The advice I have for law firm leaders (and companies in connection with in-house counsel) is the following:

  • Show by example; make sure to have a decent representation of women in all positions of your firm/company;
  • Make sure management/leadership committees reflect a good female representation;
  • Be very mindful of male dominance in meetings, discussions and delegation of responsibilities. Women do not need special treatment; however, social mores sometimes result in males taking for granted that their leadership is superior to a woman's; and
  • Promote from within, and make sure it is never gender-based, but rather always based on prior achievement and a candidate's qualifications.

I am happy to say that my present position at Prestige Brands Holdings, Inc. – an OTC, Household and Cosmetics CPG company – has proved to be a move to a company that encompasses all of the foregoing. Our CFO is a brilliant woman who I have already recognized (after only three months) as a strong and effective leader. Our Board of Directors and Steering Committee include intelligent women, and our New Product Development and Regulatory departments are headed by exceptionally talented women. I have personally found myself in meetings at Prestige Brands, expecting "manterrupting" and/or "mansplaining" and can happily announce that I have absolutely experienced quite the opposite!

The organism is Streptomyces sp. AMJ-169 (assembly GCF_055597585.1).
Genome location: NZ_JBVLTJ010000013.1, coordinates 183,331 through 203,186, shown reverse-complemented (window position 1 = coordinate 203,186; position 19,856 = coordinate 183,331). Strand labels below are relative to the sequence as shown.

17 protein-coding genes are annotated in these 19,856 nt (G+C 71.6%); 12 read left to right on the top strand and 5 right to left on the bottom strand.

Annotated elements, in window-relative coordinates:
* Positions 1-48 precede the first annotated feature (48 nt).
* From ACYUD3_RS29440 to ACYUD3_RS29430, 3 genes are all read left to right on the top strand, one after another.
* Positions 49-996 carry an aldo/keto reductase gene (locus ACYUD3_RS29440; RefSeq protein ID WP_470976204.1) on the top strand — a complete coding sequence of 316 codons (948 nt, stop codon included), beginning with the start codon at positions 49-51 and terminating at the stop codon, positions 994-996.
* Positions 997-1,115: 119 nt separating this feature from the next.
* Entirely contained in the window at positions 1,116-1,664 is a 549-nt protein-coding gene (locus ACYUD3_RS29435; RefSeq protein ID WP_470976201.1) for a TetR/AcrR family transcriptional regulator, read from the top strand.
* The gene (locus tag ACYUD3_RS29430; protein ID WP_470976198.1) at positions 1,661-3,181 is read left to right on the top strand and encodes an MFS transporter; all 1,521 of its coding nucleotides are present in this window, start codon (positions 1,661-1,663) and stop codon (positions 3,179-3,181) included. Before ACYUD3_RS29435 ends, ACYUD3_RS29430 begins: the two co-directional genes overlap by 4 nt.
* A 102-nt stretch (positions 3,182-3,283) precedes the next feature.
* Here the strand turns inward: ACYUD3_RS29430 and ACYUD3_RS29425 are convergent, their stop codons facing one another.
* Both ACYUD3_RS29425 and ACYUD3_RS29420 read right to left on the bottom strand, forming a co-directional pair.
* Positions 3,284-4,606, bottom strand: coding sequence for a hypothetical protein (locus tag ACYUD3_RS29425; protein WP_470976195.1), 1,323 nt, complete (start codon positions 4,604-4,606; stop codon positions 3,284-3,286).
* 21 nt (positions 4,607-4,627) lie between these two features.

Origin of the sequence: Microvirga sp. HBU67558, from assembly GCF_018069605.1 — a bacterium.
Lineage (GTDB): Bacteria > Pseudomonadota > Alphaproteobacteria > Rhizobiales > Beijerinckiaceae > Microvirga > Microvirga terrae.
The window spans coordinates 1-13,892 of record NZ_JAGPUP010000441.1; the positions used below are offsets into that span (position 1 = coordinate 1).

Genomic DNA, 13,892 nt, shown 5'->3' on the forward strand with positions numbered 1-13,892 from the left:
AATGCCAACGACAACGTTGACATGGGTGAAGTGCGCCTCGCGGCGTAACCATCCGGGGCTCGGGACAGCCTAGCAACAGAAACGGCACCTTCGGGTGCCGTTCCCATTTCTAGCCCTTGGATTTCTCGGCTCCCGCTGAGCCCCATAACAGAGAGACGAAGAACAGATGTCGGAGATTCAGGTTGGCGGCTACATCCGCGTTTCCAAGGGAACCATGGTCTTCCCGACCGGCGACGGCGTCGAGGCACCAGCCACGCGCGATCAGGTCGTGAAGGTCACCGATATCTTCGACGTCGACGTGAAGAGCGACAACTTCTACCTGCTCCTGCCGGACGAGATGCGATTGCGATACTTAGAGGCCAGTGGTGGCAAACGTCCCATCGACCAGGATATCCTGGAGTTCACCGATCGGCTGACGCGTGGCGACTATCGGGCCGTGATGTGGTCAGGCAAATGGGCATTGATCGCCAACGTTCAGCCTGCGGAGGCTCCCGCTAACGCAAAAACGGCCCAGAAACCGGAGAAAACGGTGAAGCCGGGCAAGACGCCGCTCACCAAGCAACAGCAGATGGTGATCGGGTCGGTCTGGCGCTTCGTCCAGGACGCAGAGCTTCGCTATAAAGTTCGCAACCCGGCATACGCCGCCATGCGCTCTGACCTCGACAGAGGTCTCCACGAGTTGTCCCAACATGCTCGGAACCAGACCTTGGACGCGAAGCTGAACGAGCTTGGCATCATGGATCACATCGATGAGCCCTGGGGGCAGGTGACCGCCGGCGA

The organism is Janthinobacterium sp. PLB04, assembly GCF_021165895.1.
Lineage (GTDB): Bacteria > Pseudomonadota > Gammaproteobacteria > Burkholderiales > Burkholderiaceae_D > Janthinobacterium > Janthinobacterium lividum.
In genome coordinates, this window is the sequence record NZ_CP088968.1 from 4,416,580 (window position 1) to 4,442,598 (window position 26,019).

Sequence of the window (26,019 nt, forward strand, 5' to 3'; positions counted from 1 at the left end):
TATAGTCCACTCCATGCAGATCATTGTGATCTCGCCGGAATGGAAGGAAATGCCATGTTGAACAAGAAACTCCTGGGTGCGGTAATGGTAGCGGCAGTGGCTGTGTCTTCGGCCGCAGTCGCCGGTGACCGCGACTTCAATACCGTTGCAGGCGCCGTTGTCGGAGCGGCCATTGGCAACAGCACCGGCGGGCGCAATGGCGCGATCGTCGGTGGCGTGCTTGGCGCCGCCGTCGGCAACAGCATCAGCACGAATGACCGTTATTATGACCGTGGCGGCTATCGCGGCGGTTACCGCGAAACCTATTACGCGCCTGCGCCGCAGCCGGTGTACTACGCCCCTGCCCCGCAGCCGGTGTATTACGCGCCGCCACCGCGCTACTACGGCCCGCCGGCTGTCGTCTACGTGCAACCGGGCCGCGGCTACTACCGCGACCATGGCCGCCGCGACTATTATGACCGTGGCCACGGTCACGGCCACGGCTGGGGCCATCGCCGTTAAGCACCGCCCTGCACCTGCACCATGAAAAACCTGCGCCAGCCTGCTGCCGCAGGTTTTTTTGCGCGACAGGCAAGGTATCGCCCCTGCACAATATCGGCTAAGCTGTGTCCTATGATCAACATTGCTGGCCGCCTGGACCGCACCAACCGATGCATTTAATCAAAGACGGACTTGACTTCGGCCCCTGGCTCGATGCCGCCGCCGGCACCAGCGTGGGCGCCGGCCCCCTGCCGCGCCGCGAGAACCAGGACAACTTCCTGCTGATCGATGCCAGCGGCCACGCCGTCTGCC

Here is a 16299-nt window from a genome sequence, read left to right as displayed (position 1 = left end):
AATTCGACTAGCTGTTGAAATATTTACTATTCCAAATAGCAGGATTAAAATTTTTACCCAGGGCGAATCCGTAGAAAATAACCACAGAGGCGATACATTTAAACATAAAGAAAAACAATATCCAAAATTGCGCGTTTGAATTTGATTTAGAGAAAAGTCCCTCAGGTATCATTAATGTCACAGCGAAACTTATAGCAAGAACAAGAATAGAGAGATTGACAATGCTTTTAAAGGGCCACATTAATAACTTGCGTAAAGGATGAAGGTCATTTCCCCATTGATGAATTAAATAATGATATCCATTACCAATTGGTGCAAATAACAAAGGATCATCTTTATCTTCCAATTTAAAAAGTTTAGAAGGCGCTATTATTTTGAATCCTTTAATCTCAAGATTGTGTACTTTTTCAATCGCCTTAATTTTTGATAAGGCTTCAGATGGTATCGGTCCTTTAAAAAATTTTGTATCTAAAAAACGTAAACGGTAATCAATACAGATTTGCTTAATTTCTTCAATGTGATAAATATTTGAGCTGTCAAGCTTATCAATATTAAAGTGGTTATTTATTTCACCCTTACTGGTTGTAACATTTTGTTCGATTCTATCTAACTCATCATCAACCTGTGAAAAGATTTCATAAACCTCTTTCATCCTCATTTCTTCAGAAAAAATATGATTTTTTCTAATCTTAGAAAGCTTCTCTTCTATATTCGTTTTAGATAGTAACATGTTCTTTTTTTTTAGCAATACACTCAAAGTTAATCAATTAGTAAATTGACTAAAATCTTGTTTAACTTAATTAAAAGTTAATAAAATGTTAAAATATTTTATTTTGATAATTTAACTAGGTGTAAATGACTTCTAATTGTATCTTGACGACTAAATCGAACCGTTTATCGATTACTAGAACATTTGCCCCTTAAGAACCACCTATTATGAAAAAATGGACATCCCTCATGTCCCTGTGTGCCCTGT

What are the challenges of being a woman at a senior level either within a law firm or in your current industry?

I'd definitely say the main challenge of being a woman at a senior level is the disparity of salary that can occur at higher levels. I've found that given my experience, salary has always been disparate from my opposite-gender brethren. Although I am not okay with this, I understand that change is abounding. Sometimes it is difficult to compare apples to apples in the legal realm, especially when a woman has taken some time to raise her children. While I don't have an answer to this conundrum, I can say that playing a victim to this challenge is not helpful. I've tried to work through these types of issues throughout my career by keeping my perspective as positive and hopeful as possible, buckling down to do the best work I can and making sure that I am heard when proffering legal and business counsel.